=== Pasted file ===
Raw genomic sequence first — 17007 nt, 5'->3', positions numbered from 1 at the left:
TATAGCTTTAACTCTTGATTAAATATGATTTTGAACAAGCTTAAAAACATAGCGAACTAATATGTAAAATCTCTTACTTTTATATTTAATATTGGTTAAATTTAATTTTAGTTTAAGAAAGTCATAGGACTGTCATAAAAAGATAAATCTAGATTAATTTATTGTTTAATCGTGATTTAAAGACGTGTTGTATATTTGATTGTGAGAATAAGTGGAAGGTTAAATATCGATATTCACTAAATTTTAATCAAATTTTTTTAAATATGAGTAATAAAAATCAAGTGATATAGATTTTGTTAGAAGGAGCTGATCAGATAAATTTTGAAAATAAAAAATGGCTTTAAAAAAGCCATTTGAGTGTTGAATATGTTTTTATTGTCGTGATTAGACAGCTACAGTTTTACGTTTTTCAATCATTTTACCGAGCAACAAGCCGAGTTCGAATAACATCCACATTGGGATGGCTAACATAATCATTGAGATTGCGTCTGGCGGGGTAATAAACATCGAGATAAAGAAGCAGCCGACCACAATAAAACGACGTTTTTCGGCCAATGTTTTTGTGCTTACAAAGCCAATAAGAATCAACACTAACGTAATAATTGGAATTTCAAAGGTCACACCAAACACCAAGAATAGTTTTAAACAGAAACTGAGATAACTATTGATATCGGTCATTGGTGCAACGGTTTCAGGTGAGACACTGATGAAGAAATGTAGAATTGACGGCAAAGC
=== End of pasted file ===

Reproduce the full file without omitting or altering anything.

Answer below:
Raw genomic sequence first — 17007 nt, 5'->3', positions numbered from 1 at the left:
TATAGCTTTAACTCTTGATTAAATATGATTTTGAACAAGCTTAAAAACATAGCGAACTAATATGTAAAATCTCTTACTTTTATATTTAATATTGGTTAAATTTAATTTTAGTTTAAGAAAGTCATAGGACTGTCATAAAAAGATAAATCTAGATTAATTTATTGTTTAATCGTGATTTAAAGACGTGTTGTATATTTGATTGTGAGAATAAGTGGAAGGTTAAATATCGATATTCACTAAATTTTAATCAAATTTTTTTAAATATGAGTAATAAAAATCAAGTGATATAGATTTTGTTAGAAGGAGCTGATCAGATAAATTTTGAAAATAAAAAATGGCTTTAAAAAAGCCATTTGAGTGTTGAATATGTTTTTATTGTCGTGATTAGACAGCTACAGTTTTACGTTTTTCAATCATTTTACCGAGCAACAAGCCGAGTTCGAATAACATCCACATTGGGATGGCTAACATAATCATTGAGATTGCGTCTGGCGGGGTAATAAACATCGAGATAAAGAAGCAGCCGACCACAATAAAACGACGTTTTTCGGCCAATGTTTTTGTGCTTACAAAGCCAATAAGAATCAACACTAACGTAATAATTGGAATTTCAAAGGTCACACCAAACACCAAGAATAGTTTTAAACAGAAACTGAGATAACTATTGATATCGGTCATTGGTGCAACGGTTTCAGGTGAGACACTGATGAAGAAATGTAGAATTGACGGCAAAGC